About the Club

Mission Statement

The Carolina Bird Club is a non-profit organization that represents and supports the birding community in the Carolinas through its website, publications, meetings, workshops, trips, and partnerships, whose mission is

Join us — Join, Renew, Donate

The Carolina Bird Club, Inc., is a non-profit educational and scientific association open to anyone interested in the study and conservation of wildlife, particularly birds.

The Club meets each winter, spring, and fall at different locations in the Carolinas. Meeting sites are selected to give participants an opportunity to see many different kinds of birds. Guided field trips and informative programs are combined for an exciting weekend of meeting with people who share an enthusiasm and concern for birds.

The Club offers research grants in avian biology for undergraduate and graduate students, and scholarships for young birders.

The Club publishes two print publications (now also available online). The Chat is a quarterly ornithological journal that contains scientific articles, reports of bird records committees and bird counts, and general field notes on bird sightings. CBC Newsletter is published bimonthly and includes birding articles and information about meetings, field trips, and Club news.

The Club provides this website to all for free.

By becoming a member, you support the activities of the Club, receive reduced registration fee for meetings, can participate in bonus field trips, and receive our publications.

Join, Renew, or Donate now!

Other Resources (NOT sponsored by Carolina Bird Club)

Horry County Landfill

by Chris Hill

The Horry County Landfill in winter features a large gull flock (estimated at 15,000–19,000 in January 2009) dominated by Ring-billed and Laughing Gulls, but with hundreds to thousands of Herring Gulls, dozens of Great Black-backed, usually between 5 and 20 Lesser Black-backed, and occasionally an Iceland or Glaucous Gull (or a flyover Bonaparte's). In January 2010, a California Gull was found here, and in January 2016 an adult Thayer's. This site is probably the best location in South Carolina for both white-winged gulls. In winter, in addition to the gulls, you can expect 2–20 Bald Eagles, Fish Crows, Savannah Sparrows, various icterids including Boat-tailed Grackles, Turkey Vultures and a couple thousand Starlings. The ponds used to be good for waterfowl but are not as of January 2017.

The Horry County Landfill is off Route 90 across from Sterritt Swamp Rd. in Conway, SC. The landfill is closed Sundays, but they allow birders to come in on other days. They close Saturdays at 4:30pm no exceptions. As you drive in, stop at the scale house and ask if it's OK to go up and look for birds. Stay out of the way of trucks to keep the staff birder-friendly. The phone number of the Solid Waste Authority is 843.347.1651.

The landfill gets reshaped every few years, most recently in January 2017. There are two giant hills. The one to the left as you enter is now capped, and the one to the right is where they are now dumping. Here's how I would now bird the landfill:

  1. If there's more than one birder present, see if you can all get in one car. After getting the OK at the scale house, take an immediate hard right up and over a rise, then bear left at the bottom. You will be taking the same route as the garbage trucks to almost where they are dumping. At your next chance you (and the trucks) will turn left, then right up the main hill to where the dumping takes place, but at the top, when the trucks go right, you stay left all the way to the top to a flat area they call the plateau. From the plateau you can scope through the gulls that are feeding on, and roosting near, the active tipping area. There should be plenty of eagles around as well as gulls. You can also, scan the big roosting gull flocks on the “old” hill, now capped with a green liner. There may be several thousand gulls roosting on that liner, quite far away, but close enough to pick out a white-winger if you have a scope.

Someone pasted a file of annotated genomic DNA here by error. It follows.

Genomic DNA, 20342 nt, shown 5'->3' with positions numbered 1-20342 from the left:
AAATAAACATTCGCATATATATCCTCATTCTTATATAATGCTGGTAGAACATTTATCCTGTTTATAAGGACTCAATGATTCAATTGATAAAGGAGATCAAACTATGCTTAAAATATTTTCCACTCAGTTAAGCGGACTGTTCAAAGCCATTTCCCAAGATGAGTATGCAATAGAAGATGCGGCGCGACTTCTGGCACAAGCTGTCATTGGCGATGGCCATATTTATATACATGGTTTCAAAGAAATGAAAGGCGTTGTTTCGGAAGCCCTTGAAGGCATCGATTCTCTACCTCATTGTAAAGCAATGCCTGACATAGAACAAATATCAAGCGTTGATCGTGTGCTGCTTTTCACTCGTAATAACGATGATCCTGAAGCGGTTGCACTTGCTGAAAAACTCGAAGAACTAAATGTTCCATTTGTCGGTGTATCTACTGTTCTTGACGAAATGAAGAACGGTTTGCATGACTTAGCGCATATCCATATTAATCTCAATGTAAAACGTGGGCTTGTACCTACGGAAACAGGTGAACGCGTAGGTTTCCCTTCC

2. If you want to explore further, you can drive back down the hill and drive the perimeter road that circles both hills. It goes above the capped hill, so you may be able to look down on roosting gulls there, and you'll get a different angle on things as you circle the area. You can get out of your car but just keep out of the way of trucks and away from the active working sites.
  3. I haven't written up a site guide to gulling at Myrtle Beach, but an alternative to the “landfill experience” if you're coming to the area and want to study gulls and look for rarities is to head to Myrtle Beach in the afternoon. The birds that feed at the dump sleep just beyond the breakers at offshore, and from noon to sunset, you can find the same birds (minus the eagles) loafing and bathing on the beach, especially where fresh water drains cross the beach. The sunlight is at your back, you and can walk right up to the gulls since they're habituated to people, so it's better for photography, and it smells better, too. It's pretty routine to find Lesser Black-backs there, and I have found Iceland as well, even though I have not spent much time looking. A fat-tired bicycle would probably be the optimal vehicle, but there is public access every block or two, and you can work your way up and down the beach and scan quite a few gull flocks. The area from 30th to 65th Ave. North is usually a good place to start.

Wear boots for a dump trip. Put rubber floor mats in your car. It can get muddy in there.


Google map

Return to South Carolina site map

Return to South Carolina site table of contents

Return to CBC Main Page